William Morrison Cowan

Sir John Cowan LL.D., D.L., only son of Rev. John Cowan, B.A., born 12th Dec. 1844, died 7th Feb. 1929; Marion Dickson Wallace, his wife, born 15th Sep. 1851, died 14th Aug. 1932; their children: Elizabeth Gertrude Mathewson, born 19th Jan. 1875, died 24th Nov. 1910; Robert Wallace Cowan, born 24th June 1881, died 10th April 1882; James Marshall Cowan, B.A. Cantab, born 22nd June 1873, died 2nd Aug. 1912; William Morison Cowan, Lt. The Royal Scots, born 7th Nov. 1895, died 5th June 1919; Agnes Marshall Cowan, M.B., Ch.B., M.C.O.G. of Manchuria, born 19th April 1880, died 22nd Aug. 1940; Jessie Helen Hislop, born 16th Feb. 1888, died 13th Aug. 1951; George Middleton Cowan, M.C., born 20th April 1891, died 15th May 1952; Margaret Marshall Matheson, born 1st March 1876, died 8th Oct. 1959; Mary Blandford, born 8th Dec. 1883, died 9th Oct. 1961; John Alexander Cowan, born 19th April 1878, died 30th Nov, 1967.

Base. Alice Marion Cowan, born 3rd Aug. 1886, died 20th Dec. 1969; Andrew Wallace Cowan, J.P., F.R.S.A., born 7th March 1877, died 28th Nov. 1964; and his wife Charlotte Mervyna Pillman born 29th Oct. 1883, died 28th July 1962.

CWGC: Lieutenant William Morrison Cowan, Royal Scots, 1st/4th attd. 1st/7th Bn.; died 5 June 1919.  I 179

William Morison Cowan was born on 7 November 1895, the youngest of the 12 children of John Cowan (1844-1929) and his wife Marion Dickson Wallace (1851-1932).  John Cowan was the son of another John Cowan (1805-1878) and his wife Margaret Marshall (c.1808-1886), who married in September 1831 before leaving for Jamaica where John Cowan was a United Presbyterian Church missionary from 1832 until 1854.  John and Margaret Cowan had six daughters all born in Jamaica and their son John who was born at sea off Jamaica as his parents were returning from a visit to Scotland.  When the family returned permanently to Scotland John and Margaret settled in Stow, Midlothian, with Margaret’s recently widowed brother-in-law, Thomas Stewart, a substantial tenant farmer.  Their children, however, settled in Edinburgh with their uncle, James Marshall (1795-1873) and his wife Agnes Young (c.1806-1901).  James and Agnes don’t appear to have had any children of their own but always had a houseful of relatives in the various censuses.  Margaret Marshall or Cowan moved to Edinburgh after both her brother-in-law and her husband died in the autumn of 1878.

James Marshall was an iron merchant who had started as an apprentice in the firm of Redpath, Brown & Co. in 1811 and by February 1861, when he celebrated 50 years with the company, was the senior partner.  John Cowan joined the firm as an apprentice in 1860 and was taken into partnership in 1868.  In the 1871 census he was recorded as an iron merchant employing 30 men and 16 boys.  Under his control the business moved from ironmongery to structural steel engineering on a major scale.  As well as being a successful business man he was active in temperance work, served briefly on Edinburgh Town council, being elected for Calton Ward in 1906, and was an elder of Rosehall United Free Church.  He was knighted in the 1915 New Year Honours.  Not surprisingly in view of his parentage, he was a supporter of missionary work and one of his daughters, Agnes Marshall Cowan (1880-1940), studied medicine at Edinburgh University and worked as a medical missionary in China for many years.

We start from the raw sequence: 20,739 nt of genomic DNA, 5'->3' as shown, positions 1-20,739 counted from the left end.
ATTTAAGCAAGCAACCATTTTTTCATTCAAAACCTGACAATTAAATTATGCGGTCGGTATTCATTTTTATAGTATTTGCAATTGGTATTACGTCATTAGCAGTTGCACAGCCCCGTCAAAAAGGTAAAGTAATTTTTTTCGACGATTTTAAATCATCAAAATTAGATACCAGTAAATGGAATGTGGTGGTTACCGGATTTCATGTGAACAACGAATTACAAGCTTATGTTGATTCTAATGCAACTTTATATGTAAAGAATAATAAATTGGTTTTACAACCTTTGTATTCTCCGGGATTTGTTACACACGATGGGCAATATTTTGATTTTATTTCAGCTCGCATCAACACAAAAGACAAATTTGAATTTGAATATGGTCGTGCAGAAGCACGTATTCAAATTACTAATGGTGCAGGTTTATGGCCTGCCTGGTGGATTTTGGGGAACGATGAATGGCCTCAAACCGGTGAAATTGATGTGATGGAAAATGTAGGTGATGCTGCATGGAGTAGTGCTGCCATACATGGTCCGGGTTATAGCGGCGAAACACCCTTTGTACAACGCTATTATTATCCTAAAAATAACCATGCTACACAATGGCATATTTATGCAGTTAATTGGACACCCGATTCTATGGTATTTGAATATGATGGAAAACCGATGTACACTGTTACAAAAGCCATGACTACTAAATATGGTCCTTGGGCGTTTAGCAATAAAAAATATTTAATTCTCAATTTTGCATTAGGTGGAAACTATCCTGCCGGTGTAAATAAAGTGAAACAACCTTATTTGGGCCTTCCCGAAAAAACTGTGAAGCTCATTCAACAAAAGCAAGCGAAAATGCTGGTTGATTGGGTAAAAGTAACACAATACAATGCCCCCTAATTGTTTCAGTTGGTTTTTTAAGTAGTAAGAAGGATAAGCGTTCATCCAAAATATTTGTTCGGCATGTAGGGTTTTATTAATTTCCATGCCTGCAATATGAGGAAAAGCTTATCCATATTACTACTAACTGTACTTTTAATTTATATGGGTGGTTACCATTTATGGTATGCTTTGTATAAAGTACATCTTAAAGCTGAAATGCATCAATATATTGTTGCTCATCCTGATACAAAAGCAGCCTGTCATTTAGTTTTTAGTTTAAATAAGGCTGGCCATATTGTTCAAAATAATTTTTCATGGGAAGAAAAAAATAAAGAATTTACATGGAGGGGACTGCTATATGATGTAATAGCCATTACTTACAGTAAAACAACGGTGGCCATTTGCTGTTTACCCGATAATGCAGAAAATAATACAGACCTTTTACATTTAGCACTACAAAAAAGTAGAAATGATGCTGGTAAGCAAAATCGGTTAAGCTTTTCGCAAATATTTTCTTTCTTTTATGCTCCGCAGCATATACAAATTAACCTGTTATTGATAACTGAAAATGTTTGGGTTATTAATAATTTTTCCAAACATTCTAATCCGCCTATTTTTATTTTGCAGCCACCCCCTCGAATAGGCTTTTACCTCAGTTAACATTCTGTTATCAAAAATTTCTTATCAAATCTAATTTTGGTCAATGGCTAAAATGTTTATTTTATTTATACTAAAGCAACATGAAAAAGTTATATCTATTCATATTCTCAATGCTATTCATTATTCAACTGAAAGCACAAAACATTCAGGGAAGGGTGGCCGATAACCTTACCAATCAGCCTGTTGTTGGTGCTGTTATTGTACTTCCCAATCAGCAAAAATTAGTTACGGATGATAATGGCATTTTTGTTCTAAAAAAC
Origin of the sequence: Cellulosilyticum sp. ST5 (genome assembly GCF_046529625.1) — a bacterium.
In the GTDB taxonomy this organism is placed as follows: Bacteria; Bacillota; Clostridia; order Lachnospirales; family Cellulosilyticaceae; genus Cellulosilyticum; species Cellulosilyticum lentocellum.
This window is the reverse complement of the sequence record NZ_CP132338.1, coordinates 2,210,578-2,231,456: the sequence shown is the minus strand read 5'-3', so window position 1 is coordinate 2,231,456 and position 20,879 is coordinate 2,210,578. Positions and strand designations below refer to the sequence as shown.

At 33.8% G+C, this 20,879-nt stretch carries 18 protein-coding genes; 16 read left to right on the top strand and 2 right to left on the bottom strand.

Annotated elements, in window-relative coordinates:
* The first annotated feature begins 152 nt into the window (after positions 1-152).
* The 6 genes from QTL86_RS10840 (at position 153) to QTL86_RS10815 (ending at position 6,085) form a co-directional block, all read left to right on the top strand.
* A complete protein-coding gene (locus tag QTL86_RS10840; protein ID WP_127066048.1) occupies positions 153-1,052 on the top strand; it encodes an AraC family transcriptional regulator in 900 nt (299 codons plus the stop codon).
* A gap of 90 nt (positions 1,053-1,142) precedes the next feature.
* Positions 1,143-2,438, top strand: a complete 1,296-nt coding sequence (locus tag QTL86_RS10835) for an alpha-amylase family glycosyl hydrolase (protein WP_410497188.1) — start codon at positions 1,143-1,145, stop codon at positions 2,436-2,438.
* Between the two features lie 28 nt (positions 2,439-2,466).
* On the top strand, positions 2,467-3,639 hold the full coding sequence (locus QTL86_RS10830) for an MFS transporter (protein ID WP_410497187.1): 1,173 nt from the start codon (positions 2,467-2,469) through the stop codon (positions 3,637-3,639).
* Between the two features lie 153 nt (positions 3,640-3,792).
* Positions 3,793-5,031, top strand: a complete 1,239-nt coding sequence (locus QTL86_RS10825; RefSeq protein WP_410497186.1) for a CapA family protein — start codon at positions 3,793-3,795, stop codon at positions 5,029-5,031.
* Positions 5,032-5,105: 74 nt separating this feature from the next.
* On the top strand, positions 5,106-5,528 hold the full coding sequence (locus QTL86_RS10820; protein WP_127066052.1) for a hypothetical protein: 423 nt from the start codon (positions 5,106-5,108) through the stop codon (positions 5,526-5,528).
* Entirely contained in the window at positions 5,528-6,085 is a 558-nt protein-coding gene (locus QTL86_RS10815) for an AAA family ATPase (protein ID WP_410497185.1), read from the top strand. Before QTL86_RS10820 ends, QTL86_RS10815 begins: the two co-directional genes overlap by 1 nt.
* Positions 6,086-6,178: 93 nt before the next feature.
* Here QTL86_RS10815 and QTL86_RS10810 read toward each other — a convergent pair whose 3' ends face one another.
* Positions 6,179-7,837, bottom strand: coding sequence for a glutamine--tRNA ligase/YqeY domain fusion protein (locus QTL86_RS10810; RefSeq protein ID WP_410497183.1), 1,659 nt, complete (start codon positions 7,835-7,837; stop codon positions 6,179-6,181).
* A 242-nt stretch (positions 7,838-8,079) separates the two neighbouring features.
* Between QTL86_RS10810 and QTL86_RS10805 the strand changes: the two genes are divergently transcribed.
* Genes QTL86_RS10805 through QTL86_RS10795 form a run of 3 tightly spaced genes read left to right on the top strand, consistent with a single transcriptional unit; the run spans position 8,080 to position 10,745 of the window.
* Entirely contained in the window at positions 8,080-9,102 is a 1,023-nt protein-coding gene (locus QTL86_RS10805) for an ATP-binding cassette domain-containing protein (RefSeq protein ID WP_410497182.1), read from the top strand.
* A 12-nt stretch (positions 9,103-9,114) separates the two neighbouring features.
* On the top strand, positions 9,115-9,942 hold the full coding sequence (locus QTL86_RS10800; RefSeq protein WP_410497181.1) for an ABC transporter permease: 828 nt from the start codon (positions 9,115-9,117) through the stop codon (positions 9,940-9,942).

William Morison Cowan was educated at George Watson’s College where he was a member of the Officer Training Corps (O.T.C.) 1910-1914.  He joined the 4th Royal Scots (Queen’s Edinburgh Rifles) Territorial Force on the outbreak of war and was commissioned as a 2nd Lieutenant in 1915 and Lieutenant in 1916.  The 4th Royal Scots embarked from Liverpool in May 1915 and arrived in Gallipoli in June.  For a time in 1915 they formed a composite battalion with the 7th Royal Scots as a result of the heavy losses they had both suffered.  They were evacuated to Egypt in January 1916 and took over the defence of the Suez Canal before moving on to Palestine and then in April 1918 to France.  Cowan was wounded in Egypt in 1916.  He returned from active service after the end of the war intending to study engineering but died at home, 6 Salisbury Road, on 5 June 1919. The cause of death on his death certificate reads “Carbuncle & Cellulitis of neck 10 days Infarct of Right Lung”, essentially a bacterial infection leading to tissue death and a fatal combination which years later could have been treated with antibiotics.  

At least two of William’s three surviving brothers also served in the war – George Middleton Cowan (1891-1952), an engineer working for Redpath Brown Ltd., had enlisted in the 4th Royal Scots Territorial Force in 1910 and also saw active service in Gallipoli and Egypt (1915-1916) and John Alexander Cowan (1878-1967), was a Lieutenant in the 11th Service Battalion of the Queen’s (Royal West Surrey) Regiment and served in France, landing in Havre on 5 May 1916 and being wounded in 1916.  Their sister, Agnes Marshall Cowan (1880-1940), qualified as a doctor in 1906 and from 1910 to 1917 worked as a United Free Church medical missionary in China, including between 1915 and 1917 at Mukden Medical College with Dugald Christie, who is also buried here in the Grange Cemetery (see More Notables).  Agnes returned home in 1917 and worked as Assistant Medical Officer at the huge explosives factory at Gretna, April 1917- 1918. She went back to Manchuria in May 1919 and worked there for thirty years, returning home in March 1940 only a few months before she died.

Edinburgh News, Sat. 16 Feb. 1861, p. 4, James Marshall jubilee 

The Scotsman, 8 Feb. 1929, obituary of Sir John Cowan

https://www.devilsporridge.org.uk/agnesmarshallcowan (Devils Porridge was the name given to the mixture of nitroglycerin and gun-cotton used to produce cordite at the Gretna factory)